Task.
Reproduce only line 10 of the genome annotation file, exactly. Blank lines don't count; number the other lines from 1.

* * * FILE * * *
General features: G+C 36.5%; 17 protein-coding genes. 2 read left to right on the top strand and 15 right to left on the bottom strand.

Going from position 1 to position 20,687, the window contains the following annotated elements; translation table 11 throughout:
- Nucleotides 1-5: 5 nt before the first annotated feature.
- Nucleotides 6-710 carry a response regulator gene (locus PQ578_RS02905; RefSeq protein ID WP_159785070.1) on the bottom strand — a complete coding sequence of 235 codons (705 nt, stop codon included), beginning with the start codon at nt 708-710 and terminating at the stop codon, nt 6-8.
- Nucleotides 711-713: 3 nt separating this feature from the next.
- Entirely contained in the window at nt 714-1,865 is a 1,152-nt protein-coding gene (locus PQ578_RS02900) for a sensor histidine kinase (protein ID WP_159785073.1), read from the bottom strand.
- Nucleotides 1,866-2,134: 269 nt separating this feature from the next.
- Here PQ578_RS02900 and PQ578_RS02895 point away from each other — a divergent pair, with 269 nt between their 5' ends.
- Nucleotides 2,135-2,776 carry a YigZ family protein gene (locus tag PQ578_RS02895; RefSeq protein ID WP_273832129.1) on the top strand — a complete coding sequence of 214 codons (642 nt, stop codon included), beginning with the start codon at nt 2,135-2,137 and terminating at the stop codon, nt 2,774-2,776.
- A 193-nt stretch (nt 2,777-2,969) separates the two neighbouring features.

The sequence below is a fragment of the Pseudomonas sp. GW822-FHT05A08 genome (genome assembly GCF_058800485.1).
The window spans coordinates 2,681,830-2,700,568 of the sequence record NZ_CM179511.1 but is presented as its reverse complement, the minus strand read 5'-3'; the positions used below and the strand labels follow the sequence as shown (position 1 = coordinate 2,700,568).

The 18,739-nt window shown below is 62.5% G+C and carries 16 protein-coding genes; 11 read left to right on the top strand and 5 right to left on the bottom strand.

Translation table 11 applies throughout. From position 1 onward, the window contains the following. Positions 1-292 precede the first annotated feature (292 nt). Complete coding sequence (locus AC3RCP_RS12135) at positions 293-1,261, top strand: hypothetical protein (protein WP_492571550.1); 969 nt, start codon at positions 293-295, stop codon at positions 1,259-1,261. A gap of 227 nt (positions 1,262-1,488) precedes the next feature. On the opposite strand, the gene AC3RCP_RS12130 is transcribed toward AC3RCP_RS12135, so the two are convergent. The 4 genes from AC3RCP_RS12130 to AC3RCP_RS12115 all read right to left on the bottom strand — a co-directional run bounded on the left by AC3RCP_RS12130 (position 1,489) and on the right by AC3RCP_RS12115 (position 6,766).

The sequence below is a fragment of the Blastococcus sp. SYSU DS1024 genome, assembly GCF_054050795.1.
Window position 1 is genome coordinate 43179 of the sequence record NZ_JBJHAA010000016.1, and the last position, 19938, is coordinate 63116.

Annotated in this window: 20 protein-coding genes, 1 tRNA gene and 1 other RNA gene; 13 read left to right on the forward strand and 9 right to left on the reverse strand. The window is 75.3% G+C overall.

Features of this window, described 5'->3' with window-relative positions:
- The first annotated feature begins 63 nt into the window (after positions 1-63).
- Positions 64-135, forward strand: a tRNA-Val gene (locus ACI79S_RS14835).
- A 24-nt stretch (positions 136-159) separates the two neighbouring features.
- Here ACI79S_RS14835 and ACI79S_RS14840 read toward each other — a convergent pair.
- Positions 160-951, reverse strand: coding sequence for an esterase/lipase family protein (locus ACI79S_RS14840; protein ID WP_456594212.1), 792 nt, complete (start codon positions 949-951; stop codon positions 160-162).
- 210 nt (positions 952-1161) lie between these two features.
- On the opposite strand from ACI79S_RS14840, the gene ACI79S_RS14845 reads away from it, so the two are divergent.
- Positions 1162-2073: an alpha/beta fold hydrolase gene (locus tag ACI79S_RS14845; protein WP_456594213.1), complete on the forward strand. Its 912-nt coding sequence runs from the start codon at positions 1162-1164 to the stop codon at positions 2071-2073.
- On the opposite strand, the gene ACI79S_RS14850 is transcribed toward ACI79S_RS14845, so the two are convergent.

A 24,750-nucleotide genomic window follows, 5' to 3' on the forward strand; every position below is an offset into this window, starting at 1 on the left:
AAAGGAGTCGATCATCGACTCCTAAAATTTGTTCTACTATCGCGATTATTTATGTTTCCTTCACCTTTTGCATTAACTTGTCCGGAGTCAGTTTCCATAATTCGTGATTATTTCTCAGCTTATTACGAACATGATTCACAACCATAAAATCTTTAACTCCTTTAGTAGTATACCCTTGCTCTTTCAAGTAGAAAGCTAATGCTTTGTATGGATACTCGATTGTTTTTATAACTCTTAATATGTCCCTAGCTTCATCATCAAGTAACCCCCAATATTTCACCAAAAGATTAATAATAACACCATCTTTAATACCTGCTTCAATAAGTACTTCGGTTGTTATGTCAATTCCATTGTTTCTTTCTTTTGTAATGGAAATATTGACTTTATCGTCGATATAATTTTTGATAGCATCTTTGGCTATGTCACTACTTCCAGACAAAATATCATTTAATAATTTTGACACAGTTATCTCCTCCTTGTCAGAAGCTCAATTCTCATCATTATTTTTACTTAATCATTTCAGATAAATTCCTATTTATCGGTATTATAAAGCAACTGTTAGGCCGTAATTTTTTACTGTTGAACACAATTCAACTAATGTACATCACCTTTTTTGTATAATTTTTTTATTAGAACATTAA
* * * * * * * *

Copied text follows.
- A 193-nt stretch (nt 2,777-2,969) separates the two neighbouring features.